Consumer Protection Council, CPC, yesterday gave the franchise holders of four top world’s car brands in Nigeria a seven-day ultimatum to provide information on the status of their vehicles in relation to the faulty front passenger airbag inflators, which have prompted the recall of the brands’ implicated models from the market worldwide.

The brands’ franchise holders are Toyota Nigeria Limited, Nissan Nigeria Limited, Honda Automobile West Africa Limited and the CFAO Motors Nigeria, the franchise holders for Mitsubishi vehicles in Nigeria.

CPC, a federal government’s agency, said in a statement issued in Abuja by its deputy director of Public Relations, Mr. Abiodun Obimuyiwa, that the council’s move was part of its efforts at safeguarding the interest of consumers in the country.

The council vowed to ensure that Nigerian consumers, who purchased these implicated models from the franchise holders are not left out of the recall policy, saying that its position had been communicated to the four brands’ franchise holders.

READ ALSO  Charge Ekiti lawmaker to court if you have evidence against him -Ekiti govt tells DSS

According to the statement, CPC’s action came on the heels of the global recall of certain models of the brands from the market due to their front passenger airbag inflators’ defects.

It said, “Toyota is reportedly recalling 2.86 million vehicles, equipped with certain front passenger airbag inflators in addition to a total of 12.66 million units already recalled. Honda had recalled 19 million; Nissan is to recall 198,000, while Mitsubishi is to also recall 120,000.”

More compelling for its intervention, the council disclosed that it has begun to receive complaints regarding burst airbag, which has a correlation with the reason for the on-going recall of vehicles across the world.

The statement informed that the CPC director general, Mrs. Dupe Atoki, in letter to each of the brands’ franchise holders in Nigeria, demanded a brief on the issue of the faulty passenger airbag inflators, efforts at sensitizing the affected customers and the measures at recalling the faulty vehicles.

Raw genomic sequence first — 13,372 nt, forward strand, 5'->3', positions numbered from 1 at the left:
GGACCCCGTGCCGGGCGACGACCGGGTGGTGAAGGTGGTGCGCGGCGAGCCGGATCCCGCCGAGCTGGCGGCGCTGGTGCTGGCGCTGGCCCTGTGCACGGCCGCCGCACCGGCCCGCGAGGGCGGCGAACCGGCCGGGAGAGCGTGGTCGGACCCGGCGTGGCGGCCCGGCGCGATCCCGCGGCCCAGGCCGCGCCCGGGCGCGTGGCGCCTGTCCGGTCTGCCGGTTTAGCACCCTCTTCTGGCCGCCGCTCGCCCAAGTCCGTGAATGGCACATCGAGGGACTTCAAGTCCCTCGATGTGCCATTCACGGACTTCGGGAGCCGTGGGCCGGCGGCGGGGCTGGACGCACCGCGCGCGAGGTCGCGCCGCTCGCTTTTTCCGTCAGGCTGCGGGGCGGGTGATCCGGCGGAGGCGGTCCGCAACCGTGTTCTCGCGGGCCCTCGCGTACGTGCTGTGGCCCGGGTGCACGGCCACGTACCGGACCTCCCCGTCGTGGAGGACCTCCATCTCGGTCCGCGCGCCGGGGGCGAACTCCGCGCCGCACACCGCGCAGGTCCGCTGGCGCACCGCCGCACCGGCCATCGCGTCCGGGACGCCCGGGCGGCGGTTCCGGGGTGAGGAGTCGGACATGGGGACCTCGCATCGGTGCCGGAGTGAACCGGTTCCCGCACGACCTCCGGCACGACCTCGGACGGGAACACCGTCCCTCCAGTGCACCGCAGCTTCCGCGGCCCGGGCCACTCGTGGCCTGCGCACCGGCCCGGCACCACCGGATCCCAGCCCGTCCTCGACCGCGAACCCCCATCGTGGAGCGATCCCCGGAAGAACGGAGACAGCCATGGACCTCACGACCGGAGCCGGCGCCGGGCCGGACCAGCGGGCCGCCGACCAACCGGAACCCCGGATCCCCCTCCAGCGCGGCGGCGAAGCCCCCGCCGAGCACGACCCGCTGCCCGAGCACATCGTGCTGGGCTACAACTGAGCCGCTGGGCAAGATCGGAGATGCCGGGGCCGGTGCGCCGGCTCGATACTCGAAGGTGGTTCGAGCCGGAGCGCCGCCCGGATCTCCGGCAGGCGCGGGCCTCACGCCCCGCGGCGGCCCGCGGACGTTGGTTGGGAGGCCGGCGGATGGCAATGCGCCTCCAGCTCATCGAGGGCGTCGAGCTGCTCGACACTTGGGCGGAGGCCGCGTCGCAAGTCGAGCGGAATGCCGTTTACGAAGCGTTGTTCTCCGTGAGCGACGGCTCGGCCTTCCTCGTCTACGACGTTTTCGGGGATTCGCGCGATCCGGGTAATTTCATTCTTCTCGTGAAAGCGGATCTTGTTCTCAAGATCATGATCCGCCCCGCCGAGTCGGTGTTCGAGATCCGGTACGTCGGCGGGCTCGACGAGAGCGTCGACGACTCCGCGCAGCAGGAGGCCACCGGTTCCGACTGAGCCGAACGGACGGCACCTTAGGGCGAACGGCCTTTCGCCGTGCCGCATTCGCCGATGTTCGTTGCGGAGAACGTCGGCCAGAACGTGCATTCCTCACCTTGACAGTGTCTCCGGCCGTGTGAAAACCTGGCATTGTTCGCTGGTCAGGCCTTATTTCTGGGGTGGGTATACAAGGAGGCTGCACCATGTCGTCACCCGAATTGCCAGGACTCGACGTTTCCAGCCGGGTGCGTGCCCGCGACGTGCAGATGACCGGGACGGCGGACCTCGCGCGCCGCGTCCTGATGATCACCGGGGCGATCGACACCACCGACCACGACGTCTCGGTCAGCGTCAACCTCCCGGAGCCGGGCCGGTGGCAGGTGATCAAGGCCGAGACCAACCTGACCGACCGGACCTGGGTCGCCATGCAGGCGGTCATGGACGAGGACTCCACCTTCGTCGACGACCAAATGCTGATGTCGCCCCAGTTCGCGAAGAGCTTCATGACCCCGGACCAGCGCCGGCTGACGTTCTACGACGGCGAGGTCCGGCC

READ ALSO  Southerners marginalised under Buhari, Yoruba elders tell North

It added that letter requested each of the franchise holders to within seven days of the receipt of the letter, furnish the council with information on the status of their vehicles in Nigeria “in relation to concerns on the faulty front passenger airbag inflators and measures being taken to sensitise affected consumers and facilitate a quick recall of such vehicles in Nigeria, if any”.

The council hinted that it initiated the action in order to ensure that consumers, who purchased these vehicles, are not left out of the benefits of the global recall policy of the auto makers and the compensation fund that maight be set up globally for affected consumers.

It said the action has become necessary because “Nigeria is a very big market, where thousands of consumers purchase and currently possess” these brands of vehicles, which are put to personal and other uses.

READ ALSO  Navy assures IDPs of victory over insurgents

It informed that the recall of the different models of vehicle brands worldwide was sparked off by announcement from the airbag maker, Takata, that millions of vehicles recalled could have been equipped with airbags that shoot shrapnel into drivers and front-seat passengers upon deployment.

Takata Chairman/Chief Executive Officer, Shigehisa Takada, according to media reports, had, at a recent news conference in Tokyo, apologized for the crisis, saying his company was considering ways to help victims, including the setting up of a fund to compensate the affected consumers.

According to the media reports, the defect, thought to be linked to a chemical propellant that helps inflate the airbags, can cause them to deploy with explosive force, sending metal shrapnel towards drivers and passengers.

The defective front passenger airbag inflators have been reportedly implicated in several deadly accidents, which have resulted in eight deaths worldwide.



Ad:See How you can turn $500 into $10,000 Click HERE For Details.